Thursday, June 18, 2020

Catching an Ancient Fish

June 18 is celebrated in the United States (well, by some people, anyway) as National Go Fishing Day, which I first wrote about last year as a way of commemorating my father, who had passed away only one month before.  I went fishing with him quite a bit, so I have several more stories I can share.

This year I decided to write about the most unusual fish my father ever caught:  a gar.  Before he caught one, we had never heard of it.  This was probably around 1976 or so.  At that time there was no ubiquitous Internet of things with information easily accessible at the touch of a keypad, so I don't know how he figured out that's what it was.

Somehow he did figure it out, and he made a point of telling us kids that gar were really ancient, as  in back to the time of the dinosaurs.  We had the impression that they hadn't changed very much over all those millennia.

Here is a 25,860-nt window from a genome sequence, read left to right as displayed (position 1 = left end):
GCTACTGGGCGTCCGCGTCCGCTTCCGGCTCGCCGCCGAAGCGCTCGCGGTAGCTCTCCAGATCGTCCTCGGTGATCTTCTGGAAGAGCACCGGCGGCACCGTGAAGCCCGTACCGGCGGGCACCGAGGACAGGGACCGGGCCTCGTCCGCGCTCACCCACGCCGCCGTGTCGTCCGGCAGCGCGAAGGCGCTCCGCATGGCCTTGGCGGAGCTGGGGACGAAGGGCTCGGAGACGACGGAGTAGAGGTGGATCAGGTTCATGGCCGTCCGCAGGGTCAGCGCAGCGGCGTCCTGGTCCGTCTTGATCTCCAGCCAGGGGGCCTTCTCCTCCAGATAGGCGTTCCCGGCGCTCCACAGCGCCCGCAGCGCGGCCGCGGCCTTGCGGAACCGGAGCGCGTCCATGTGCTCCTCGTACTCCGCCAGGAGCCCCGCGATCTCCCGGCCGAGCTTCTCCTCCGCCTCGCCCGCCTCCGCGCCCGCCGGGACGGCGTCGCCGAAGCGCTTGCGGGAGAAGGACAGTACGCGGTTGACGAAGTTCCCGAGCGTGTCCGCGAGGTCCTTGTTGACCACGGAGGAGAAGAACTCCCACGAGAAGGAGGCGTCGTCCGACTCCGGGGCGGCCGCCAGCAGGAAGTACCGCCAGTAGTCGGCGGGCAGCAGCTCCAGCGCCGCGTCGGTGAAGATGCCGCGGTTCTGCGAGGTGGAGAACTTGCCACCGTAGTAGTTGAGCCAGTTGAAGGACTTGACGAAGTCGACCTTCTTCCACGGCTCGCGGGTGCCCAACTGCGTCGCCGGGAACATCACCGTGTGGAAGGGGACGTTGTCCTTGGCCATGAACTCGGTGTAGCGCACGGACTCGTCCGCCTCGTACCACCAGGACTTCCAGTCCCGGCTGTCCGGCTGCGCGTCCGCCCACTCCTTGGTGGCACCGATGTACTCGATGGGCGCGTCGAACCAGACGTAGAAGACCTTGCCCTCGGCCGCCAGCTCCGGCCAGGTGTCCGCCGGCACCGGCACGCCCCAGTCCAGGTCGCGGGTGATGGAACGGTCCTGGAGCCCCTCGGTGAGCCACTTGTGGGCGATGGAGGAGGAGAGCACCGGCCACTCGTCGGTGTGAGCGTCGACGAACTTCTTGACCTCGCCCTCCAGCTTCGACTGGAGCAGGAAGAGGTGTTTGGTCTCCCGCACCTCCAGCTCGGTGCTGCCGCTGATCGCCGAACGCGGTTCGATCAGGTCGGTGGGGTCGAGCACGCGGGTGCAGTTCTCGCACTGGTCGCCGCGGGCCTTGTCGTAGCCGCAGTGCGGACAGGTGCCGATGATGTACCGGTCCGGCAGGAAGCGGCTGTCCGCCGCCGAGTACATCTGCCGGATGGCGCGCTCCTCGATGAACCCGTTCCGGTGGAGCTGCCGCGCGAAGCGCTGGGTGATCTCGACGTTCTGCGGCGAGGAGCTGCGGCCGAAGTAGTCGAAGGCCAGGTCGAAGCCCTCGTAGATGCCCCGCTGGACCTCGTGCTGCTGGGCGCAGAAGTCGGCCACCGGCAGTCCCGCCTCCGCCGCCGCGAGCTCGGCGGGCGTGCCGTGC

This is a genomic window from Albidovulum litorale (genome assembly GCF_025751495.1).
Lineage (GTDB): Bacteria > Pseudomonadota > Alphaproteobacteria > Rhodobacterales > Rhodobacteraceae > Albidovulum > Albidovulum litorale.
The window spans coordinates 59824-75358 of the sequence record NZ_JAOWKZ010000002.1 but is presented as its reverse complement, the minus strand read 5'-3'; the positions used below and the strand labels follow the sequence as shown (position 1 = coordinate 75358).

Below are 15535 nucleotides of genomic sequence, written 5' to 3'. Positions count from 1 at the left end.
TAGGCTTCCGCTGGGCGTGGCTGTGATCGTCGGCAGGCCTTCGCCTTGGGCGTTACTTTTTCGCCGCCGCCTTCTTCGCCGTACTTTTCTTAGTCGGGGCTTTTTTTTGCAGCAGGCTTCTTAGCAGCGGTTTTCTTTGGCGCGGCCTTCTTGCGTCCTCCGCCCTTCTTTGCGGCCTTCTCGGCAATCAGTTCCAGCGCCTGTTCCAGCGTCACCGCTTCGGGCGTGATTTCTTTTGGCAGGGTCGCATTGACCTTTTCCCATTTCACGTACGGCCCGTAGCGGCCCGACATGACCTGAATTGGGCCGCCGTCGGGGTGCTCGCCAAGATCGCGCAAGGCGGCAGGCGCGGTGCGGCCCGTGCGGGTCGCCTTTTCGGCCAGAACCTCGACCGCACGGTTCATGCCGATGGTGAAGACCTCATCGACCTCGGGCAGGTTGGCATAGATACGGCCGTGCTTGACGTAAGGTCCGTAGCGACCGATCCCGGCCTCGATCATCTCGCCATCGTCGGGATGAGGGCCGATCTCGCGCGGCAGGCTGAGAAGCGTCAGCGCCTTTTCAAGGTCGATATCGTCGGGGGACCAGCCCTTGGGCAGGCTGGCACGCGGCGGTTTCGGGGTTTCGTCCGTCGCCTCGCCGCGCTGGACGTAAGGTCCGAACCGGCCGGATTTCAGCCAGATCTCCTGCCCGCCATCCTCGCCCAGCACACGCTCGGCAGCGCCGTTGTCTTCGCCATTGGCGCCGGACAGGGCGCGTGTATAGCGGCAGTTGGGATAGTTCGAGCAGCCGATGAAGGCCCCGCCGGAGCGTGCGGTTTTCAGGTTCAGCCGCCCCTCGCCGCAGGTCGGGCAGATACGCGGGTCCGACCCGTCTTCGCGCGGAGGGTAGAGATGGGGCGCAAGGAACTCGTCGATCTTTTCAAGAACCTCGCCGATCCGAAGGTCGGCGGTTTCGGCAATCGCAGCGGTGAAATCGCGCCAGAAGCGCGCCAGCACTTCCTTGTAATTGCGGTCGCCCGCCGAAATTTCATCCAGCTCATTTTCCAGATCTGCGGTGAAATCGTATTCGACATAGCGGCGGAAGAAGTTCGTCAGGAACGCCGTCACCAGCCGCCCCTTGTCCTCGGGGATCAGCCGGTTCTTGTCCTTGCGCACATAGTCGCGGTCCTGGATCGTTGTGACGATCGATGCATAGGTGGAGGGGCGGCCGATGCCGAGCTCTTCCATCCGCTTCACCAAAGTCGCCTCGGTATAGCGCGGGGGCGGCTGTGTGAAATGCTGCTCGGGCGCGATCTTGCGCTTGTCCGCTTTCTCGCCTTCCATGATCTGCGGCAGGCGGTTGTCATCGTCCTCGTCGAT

The main thing I remember about it is that it was really, really big.  It was certainly the largest fish I saw my father catch.  I looked up gar on Wikipedia to try to figure out which species it was.  Based on the descriptions and the locations of their habitats, my best guess is a longnose gar.  The next possibility is the spotted gar, but I don't remember it having spots, just being big and long and green.

I know that Daddy had trouble getting the fish out of the water and to the house, because it was so big.  I don't recall the details of how he finally managed to do that.  I only vaguely remember something about it being lined up next to a dock while they figured out what they were going to do.

As it was such an apparently unusual fish for people to catch, we had a big party when we ate it, so everyone could share the experience.  I don't remember how the fish tasted, but I do recall that my mother tried making a wine sauce to go with it, and that the sauce really didn't work out well.  It wasn't one of her absolutely inedible disasters, but it did not rank among her best dishes either.

"Longnose gar (Lepisosteus osseus) at the New England Aquarium, Boston MA"*

Credit: Steven G. Johnson / CC BY-SA (


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